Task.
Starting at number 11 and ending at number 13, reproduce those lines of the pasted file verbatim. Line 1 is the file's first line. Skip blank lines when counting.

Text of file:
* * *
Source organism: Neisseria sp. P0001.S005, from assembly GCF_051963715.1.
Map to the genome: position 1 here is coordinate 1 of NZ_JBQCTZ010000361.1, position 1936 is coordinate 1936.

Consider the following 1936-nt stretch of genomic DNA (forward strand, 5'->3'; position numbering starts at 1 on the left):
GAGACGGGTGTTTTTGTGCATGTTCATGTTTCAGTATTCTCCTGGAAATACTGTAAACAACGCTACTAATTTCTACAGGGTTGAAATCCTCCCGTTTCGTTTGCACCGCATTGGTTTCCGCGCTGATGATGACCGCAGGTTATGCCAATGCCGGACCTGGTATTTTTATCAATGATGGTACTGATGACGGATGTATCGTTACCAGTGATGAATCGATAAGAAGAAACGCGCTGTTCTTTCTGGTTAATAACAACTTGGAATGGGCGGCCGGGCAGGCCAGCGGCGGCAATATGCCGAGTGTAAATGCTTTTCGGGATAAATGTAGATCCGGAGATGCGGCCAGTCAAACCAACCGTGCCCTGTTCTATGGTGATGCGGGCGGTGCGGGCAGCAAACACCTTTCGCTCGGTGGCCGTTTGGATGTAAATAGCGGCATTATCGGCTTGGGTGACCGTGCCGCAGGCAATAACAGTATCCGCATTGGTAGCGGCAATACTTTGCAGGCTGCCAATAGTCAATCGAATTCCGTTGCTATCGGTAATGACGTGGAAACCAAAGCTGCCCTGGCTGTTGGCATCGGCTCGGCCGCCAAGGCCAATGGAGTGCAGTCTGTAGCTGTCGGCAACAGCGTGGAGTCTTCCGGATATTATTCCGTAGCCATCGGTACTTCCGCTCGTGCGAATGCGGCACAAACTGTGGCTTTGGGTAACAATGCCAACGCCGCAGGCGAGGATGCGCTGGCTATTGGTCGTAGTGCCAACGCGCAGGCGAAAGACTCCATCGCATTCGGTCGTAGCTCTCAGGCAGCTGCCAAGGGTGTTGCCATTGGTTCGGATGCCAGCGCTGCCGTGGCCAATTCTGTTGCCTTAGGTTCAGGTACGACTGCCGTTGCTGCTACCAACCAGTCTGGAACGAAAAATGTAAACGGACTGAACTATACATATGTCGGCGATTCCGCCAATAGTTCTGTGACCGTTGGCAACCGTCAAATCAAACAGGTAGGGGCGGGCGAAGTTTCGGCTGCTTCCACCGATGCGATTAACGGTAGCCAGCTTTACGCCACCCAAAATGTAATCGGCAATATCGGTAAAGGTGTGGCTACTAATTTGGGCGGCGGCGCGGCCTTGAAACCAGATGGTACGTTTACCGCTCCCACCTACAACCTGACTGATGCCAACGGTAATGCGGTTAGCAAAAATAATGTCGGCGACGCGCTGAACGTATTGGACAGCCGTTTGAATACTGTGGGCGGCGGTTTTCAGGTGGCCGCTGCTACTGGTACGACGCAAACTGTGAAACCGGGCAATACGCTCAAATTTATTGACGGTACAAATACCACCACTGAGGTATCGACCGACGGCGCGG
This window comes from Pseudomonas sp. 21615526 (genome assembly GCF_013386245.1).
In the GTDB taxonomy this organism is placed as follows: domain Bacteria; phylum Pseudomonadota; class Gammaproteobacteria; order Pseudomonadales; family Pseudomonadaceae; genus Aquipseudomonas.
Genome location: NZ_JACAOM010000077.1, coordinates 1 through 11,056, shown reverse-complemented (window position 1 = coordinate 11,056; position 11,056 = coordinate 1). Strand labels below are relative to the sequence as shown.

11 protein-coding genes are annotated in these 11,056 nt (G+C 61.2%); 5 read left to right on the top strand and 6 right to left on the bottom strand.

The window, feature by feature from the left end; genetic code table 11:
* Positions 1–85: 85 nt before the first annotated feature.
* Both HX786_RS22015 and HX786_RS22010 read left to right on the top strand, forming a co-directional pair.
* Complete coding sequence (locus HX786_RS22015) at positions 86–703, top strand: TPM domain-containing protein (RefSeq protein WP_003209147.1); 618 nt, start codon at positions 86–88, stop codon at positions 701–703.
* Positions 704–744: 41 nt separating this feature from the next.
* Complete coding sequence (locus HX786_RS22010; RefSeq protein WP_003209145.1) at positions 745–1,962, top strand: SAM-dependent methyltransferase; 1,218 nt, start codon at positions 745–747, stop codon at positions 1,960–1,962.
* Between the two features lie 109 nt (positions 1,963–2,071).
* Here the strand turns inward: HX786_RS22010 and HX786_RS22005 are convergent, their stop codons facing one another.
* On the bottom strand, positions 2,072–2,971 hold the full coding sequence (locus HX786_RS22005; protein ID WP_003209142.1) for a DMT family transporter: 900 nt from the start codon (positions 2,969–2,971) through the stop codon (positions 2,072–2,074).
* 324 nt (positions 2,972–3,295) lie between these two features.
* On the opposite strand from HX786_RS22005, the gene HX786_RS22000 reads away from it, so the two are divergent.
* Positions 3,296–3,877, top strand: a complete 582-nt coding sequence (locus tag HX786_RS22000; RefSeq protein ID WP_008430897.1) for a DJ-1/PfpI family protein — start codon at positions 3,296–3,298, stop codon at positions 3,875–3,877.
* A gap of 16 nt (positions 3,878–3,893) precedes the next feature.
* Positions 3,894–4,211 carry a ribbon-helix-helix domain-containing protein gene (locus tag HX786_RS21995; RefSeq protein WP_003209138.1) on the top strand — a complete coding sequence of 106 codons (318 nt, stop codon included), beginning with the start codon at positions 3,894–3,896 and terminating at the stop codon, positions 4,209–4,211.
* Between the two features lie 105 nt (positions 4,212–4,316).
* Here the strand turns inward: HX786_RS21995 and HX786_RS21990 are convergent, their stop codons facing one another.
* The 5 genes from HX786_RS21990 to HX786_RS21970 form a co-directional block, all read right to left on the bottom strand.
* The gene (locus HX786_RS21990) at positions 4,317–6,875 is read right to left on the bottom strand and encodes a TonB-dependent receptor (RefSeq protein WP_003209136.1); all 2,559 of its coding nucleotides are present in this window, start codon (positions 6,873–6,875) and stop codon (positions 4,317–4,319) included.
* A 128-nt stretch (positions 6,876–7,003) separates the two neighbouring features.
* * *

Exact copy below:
* Both HX786_RS22015 and HX786_RS22010 read left to right on the top strand, forming a co-directional pair.
* Complete coding sequence (locus HX786_RS22015) at positions 86–703, top strand: TPM domain-containing protein (RefSeq protein WP_003209147.1); 618 nt, start codon at positions 86–88, stop codon at positions 701–703.
* Positions 704–744: 41 nt separating this feature from the next.